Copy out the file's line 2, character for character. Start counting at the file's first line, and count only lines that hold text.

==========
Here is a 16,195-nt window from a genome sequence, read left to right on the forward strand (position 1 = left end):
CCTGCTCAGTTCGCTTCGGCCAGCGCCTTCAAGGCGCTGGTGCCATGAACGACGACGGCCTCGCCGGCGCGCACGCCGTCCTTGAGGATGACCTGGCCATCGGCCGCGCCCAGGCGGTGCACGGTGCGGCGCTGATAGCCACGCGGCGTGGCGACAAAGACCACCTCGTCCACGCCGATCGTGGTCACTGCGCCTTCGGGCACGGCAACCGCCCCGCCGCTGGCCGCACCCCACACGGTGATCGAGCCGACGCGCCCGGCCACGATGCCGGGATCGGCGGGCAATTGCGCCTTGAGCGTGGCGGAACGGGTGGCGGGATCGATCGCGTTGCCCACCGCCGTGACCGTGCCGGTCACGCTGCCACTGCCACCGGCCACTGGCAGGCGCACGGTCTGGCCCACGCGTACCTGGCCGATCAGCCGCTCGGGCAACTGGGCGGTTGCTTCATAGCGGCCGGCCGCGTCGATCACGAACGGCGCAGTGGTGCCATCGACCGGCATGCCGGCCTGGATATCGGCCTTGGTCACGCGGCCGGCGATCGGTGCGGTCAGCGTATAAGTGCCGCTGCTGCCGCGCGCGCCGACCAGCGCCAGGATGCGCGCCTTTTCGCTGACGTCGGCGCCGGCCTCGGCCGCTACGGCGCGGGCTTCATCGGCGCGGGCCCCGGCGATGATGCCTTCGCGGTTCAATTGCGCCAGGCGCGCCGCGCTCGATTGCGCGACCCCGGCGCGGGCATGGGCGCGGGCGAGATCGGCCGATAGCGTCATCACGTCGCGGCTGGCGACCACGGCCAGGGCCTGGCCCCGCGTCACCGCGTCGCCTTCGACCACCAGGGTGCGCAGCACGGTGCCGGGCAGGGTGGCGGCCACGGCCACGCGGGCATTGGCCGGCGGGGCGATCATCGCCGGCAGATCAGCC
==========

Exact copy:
CCTGCTCAGTTCGCTTCGGCCAGCGCCTTCAAGGCGCTGGTGCCATGAACGACGACGGCCTCGCCGGCGCGCACGCCGTCCTTGAGGATGACCTGGCCATCGGCCGCGCCCAGGCGGTGCACGGTGCGGCGCTGATAGCCACGCGGCGTGGCGACAAAGACCACCTCGTCCACGCCGATCGTGGTCACTGCGCCTTCGGGCACGGCAACCGCCCCGCCGCTGGCCGCACCCCACACGGTGATCGAGCCGACGCGCCCGGCCACGATGCCGGGATCGGCGGGCAATTGCGCCTTGAGCGTGGCGGAACGGGTGGCGGGATCGATCGCGTTGCCCACCGCCGTGACCGTGCCGGTCACGCTGCCACTGCCACCGGCCACTGGCAGGCGCACGGTCTGGCCCACGCGTACCTGGCCGATCAGCCGCTCGGGCAACTGGGCGGTTGCTTCATAGCGGCCGGCCGCGTCGATCACGAACGGCGCAGTGGTGCCATCGACCGGCATGCCGGCCTGGATATCGGCCTTGGTCACGCGGCCGGCGATCGGTGCGGTCAGCGTATAAGTGCCGCTGCTGCCGCGCGCGCCGACCAGCGCCAGGATGCGCGCCTTTTCGCTGACGTCGGCGCCGGCCTCGGCCGCTACGGCGCGGGCTTCATCGGCGCGGGCCCCGGCGATGATGCCTTCGCGGTTCAATTGCGCCAGGCGCGCCGCGCTCGATTGCGCGACCCCGGCGCGGGCATGGGCGCGGGCGAGATCGGCCGATAGCGTCATCACGTCGCGGCTGGCGACCACGGCCAGGGCCTGGCCCCGCGTCACCGCGTCGCCTTCGACCACCAGGGTGCGCAGCACGGTGCCGGGCAGGGTGGCGGCCACGGCCACGCGGGCATTGGCCGGCGGGGCGATCATCGCCGGCAGATCAGCC